Jack Nicklaus details his grandson’s Masters Week ace
Golf legend Jack Nicklaus was in Manatee County this week to promote the Concession Cup at The Concession Golf Club.
The bi-annual match play competition pitting mid-amateurs, senior amateurs and super amateurs from the United States and Great Britain & Ireland against each other is in its third year and runs Thursday-Saturday.
Nicklaus is serving as an honorary captain.
The Golden Bear spoke during a press conference at the club, where he addressed a wide variety of golf-related topics.
Here's a sample of what the 78-year-old Nicklaus, the all-time leader in professional major championships with 18, had to say:
Your grandson, G.T., had his first hole-in-one at the Masters' Par-3 contest. How special was that moment?
The moment started for me on Sunday. We had an Easter brunch and after brunch we went to church ... and then G.T. and I went out and played nine holes of golf. And I said to him — I always ask all the grandkids and he was slated to caddie, he and his sister Nina, Gary's kids — I said, 'G.T., do you really want to hit a ball on Wednesday?' He said, 'Oh yeah. None of my cousins have gotten one on the green yet.' I said, 'Yeah, that's true. Nick (O'Leary) is the only one that's gotten it over the water.'
So I said, 'Well, if you're going to do that, you might as well go make a hole-in-one.' He said, 'That sounds like a good idea.' So on Tuesday night he's with his dad and he says, 'Dad, peepaw — peepaw, that's what I'm called — he and I were talking and he said he thought I ought to go make a hole-in-one. Wouldn't it be great if I could make my first hole-in-one at Augusta on the ninth hole?' C'mon, one shot? He's in one of the monkey suits. ... He's got my golf club, he doesn't play my balls so he doesn't know how my ball is going to fly. And he knocks it in the hole.
Is that special? I mean, the tears were running down my face. And I walked by Curtis Strange, who was in the booth, and Curtis says, 'How does that rank as far as Augusta experiences?' And I just went ... No. 1. I said, 'In all due respect to all my Masters wins, they are all great. But when you do something, that's nice. But when your kids or your grandkids do something, that's what's special. G.T. is the only one of my grandkids that really plays golf. He's going to be a really nice player.
He's just starting to learn how to play golf. He's got a ball speed that's 180 miles an hour. ... He hits it a ton, and he hits it pretty straight. And he's got a pretty good short game, but he's just learning and that's OK. We haven't pushed him too far. He's 15 years old, about 6-1, 220. Has a pair of legs like I had. ... My thighs were 29 1/2 inches and I think that's what his are. That's big legs. ... Anyways, what an experience."
How important is it for golf in 2018 for Tiger Woods to be relevant?
I really thought he would be relevant at Augusta. I really did, the way he played at the Valspar (in Palm Harbor) and the way he was swinging. Whether that will continue or not, he's accommodated his fusion. I think he's changed his swing for the better. He has a much-better golf swing than he did before it. It looked to me like he can control the ball with what he's got. Now his back isn't hurting to stand over a chip or a putt. When your back's hurting you, it's hard to stand over a chip and a putt. He's got a phenomenal short game to start with. I thought he would have been more relevant.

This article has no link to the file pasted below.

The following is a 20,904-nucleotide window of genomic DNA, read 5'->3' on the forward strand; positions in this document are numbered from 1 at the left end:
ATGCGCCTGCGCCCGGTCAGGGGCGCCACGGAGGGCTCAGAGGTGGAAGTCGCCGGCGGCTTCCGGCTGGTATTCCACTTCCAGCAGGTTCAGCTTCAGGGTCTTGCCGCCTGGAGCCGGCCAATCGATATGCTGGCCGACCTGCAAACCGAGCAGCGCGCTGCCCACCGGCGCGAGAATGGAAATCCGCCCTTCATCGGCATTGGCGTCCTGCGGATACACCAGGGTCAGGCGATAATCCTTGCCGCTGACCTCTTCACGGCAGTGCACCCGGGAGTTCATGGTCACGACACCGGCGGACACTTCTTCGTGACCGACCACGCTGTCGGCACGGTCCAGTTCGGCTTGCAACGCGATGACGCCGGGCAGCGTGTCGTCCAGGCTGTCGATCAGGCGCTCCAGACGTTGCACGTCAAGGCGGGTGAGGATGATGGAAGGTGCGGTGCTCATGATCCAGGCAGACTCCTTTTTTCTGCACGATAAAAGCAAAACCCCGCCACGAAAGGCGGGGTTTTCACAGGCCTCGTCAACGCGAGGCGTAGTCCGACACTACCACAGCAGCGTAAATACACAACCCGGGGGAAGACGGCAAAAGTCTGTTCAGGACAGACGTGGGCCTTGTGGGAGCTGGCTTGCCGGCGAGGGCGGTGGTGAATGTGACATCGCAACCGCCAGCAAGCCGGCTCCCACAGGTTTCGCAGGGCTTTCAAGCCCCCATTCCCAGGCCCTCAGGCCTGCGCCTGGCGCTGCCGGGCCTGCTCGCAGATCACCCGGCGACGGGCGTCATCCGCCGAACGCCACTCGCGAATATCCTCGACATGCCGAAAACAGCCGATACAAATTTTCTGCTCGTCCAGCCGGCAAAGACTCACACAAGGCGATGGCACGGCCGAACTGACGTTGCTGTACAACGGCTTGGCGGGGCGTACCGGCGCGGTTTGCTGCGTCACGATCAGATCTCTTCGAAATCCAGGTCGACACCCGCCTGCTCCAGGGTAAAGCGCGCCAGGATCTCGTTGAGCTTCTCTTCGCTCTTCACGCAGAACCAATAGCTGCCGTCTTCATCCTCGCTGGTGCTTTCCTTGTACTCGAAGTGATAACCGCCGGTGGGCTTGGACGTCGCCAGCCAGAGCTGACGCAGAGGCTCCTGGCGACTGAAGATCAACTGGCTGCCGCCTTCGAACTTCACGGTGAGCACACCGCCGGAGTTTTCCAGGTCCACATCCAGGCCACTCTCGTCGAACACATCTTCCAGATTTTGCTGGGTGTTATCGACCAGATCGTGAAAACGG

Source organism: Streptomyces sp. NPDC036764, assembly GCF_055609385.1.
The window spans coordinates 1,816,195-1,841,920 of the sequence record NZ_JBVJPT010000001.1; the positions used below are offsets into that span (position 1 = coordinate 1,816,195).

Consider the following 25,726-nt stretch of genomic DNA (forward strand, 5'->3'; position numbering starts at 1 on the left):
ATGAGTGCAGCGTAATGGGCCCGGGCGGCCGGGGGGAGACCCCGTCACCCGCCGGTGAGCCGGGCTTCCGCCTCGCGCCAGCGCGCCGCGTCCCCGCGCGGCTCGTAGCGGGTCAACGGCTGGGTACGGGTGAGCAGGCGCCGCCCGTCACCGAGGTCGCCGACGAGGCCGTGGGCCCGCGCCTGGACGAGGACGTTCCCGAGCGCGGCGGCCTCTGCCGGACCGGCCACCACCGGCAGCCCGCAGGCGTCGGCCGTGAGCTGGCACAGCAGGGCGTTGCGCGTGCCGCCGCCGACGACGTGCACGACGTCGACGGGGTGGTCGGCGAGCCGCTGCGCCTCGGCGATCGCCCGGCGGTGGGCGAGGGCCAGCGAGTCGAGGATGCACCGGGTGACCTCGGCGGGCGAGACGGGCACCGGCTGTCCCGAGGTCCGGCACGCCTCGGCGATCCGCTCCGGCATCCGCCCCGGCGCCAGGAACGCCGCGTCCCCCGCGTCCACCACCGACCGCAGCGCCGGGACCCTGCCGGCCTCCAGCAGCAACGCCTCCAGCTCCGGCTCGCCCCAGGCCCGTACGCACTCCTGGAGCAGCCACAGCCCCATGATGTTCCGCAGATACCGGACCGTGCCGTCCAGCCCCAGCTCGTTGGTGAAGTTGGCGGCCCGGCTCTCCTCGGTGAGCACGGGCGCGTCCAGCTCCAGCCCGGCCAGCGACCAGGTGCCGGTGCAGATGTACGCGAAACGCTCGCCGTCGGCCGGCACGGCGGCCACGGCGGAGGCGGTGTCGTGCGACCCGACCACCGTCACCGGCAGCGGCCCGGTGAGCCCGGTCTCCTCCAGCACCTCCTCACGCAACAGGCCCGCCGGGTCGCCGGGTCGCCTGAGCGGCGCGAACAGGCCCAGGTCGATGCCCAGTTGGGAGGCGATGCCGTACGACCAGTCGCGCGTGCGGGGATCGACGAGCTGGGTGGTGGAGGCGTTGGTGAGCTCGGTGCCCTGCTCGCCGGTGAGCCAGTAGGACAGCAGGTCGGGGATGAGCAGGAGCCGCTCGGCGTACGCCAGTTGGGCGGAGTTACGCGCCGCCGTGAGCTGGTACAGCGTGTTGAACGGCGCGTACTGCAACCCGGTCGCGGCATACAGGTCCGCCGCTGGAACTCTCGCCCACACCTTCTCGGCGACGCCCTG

I think he maybe put a little too much pressure on himself or maybe expected a little bit too much of himself too early. I still think he's going to do very well this year. But what a good year we're going to have. Phil (Mickelson) is playing well. So we've got a couple old guys and the young guys are coming along. Rory (McIlroy), who did not play a good round the last round (at the Masters) as you saw. I felt bad for him, because he did not swing well all day. Rickie Fowler played a great tournament. Jordan Spieth is back on his game again. Patrick Reed, who just showed a lot of guts to come down the stretch and play that way and win (at Augusta). I thought that was fantastic."
What do you think about Topgolf and other ways to grow the game for the younger generations?
Topgolf has been terrific for the game. I know the people that do Topgolf pretty well, and I think they do a really nice job. I think it doesn't make a difference between if you're a golfer or not. You can go and play, and have fun and enjoy it. It's a little bit like going to a bowling alley and have never bowled. You still have fun, because you're with friends and do what you want to do. It's a little bit like that. But every time you hit a shot, you get some kind of number for it whether you hit it good or bad. I think it's brought a lot of people to the game that we haven't seen before. And it's going to bring a lot more people into the game, and there's going to be more of those types of things. It won't only be Topgolf, but it will be other companies that will do similar type things that will probably be very, very good for the game of golf.
What does it mean to you to be back at a tournament and course named after the 1969 Ryder Cup concession moment?
Tony (Jacklin) is the one who really came up with the idea and called it The Concession. This is his baby. He did this. I was involved, obviously, in doing the golf course and helped Tony with his idea. I thought it was nice when he and Kevin Davis came over to see me, and they talked about what they wanted to do and how they wanted to commemorate that moment in the game of golf. I said, 'Are you kidding? You want to commemorate that?' He said, 'Yeah, I think it's a big deal.' I said OK. Not only did they make a golf course and a club out of it, but they made an event out of it. I think I can give Tony a lot of credit for that. He's done a great job."